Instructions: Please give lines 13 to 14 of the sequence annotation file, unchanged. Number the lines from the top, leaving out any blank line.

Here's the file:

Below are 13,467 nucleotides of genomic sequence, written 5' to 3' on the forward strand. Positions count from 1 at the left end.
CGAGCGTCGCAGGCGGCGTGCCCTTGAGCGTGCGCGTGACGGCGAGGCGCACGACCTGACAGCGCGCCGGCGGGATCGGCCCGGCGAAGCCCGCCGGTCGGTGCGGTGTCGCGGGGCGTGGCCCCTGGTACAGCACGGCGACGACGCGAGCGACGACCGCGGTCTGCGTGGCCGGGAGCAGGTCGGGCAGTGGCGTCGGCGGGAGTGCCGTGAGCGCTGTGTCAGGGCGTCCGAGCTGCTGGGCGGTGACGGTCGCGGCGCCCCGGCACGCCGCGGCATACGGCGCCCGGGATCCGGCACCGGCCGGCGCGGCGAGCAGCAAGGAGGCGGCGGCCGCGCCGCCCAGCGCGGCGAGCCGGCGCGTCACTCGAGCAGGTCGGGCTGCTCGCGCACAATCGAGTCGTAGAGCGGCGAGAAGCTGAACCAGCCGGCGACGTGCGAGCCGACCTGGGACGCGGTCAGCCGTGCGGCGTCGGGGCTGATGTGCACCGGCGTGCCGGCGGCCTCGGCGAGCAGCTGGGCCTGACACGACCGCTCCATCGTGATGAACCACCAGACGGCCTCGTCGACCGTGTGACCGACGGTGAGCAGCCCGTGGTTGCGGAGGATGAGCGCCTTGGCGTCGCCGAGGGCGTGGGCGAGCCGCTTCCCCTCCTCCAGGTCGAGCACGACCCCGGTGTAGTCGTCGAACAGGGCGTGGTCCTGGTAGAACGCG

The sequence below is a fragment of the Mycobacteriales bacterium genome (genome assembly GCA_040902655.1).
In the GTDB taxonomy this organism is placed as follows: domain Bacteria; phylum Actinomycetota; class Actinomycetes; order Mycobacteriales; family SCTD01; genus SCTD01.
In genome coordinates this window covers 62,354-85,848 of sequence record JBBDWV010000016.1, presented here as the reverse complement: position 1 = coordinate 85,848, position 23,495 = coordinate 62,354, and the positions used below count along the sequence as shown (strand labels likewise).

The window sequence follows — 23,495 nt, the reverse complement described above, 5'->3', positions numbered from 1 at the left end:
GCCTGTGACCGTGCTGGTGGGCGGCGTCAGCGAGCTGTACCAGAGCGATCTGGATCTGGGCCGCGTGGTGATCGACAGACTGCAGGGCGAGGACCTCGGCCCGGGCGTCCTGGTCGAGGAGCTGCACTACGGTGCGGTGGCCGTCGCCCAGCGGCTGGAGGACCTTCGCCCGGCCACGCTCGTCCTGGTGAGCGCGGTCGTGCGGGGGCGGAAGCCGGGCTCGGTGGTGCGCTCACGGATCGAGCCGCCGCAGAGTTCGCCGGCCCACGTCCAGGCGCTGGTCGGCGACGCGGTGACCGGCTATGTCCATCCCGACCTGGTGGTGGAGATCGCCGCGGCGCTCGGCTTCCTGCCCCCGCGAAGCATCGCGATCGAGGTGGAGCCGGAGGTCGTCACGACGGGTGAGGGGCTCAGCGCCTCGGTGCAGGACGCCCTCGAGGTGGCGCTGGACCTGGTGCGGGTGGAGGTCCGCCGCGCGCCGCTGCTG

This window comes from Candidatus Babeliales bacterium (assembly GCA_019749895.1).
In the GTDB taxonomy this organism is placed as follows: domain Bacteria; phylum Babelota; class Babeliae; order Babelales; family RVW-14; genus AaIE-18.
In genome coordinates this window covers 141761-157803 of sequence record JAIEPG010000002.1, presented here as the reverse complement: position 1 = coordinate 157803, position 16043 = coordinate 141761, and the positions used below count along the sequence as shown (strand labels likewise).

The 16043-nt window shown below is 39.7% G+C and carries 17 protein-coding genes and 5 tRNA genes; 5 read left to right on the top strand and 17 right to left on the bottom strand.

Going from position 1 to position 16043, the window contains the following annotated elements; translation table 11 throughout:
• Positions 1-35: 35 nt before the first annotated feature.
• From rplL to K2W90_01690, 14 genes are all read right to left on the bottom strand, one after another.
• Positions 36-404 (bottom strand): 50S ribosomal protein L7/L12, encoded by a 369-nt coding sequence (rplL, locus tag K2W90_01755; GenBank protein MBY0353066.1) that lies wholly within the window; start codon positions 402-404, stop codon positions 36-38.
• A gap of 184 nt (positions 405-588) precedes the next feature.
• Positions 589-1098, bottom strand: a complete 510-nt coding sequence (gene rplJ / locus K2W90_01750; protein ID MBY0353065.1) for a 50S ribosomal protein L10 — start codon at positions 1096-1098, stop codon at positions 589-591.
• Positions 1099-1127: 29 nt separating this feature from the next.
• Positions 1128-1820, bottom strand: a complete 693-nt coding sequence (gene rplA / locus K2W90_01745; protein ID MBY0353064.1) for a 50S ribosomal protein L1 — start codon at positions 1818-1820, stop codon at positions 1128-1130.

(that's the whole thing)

• Positions 1-35: 35 nt before the first annotated feature.
• From rplL to K2W90_01690, 14 genes are all read right to left on the bottom strand, one after another.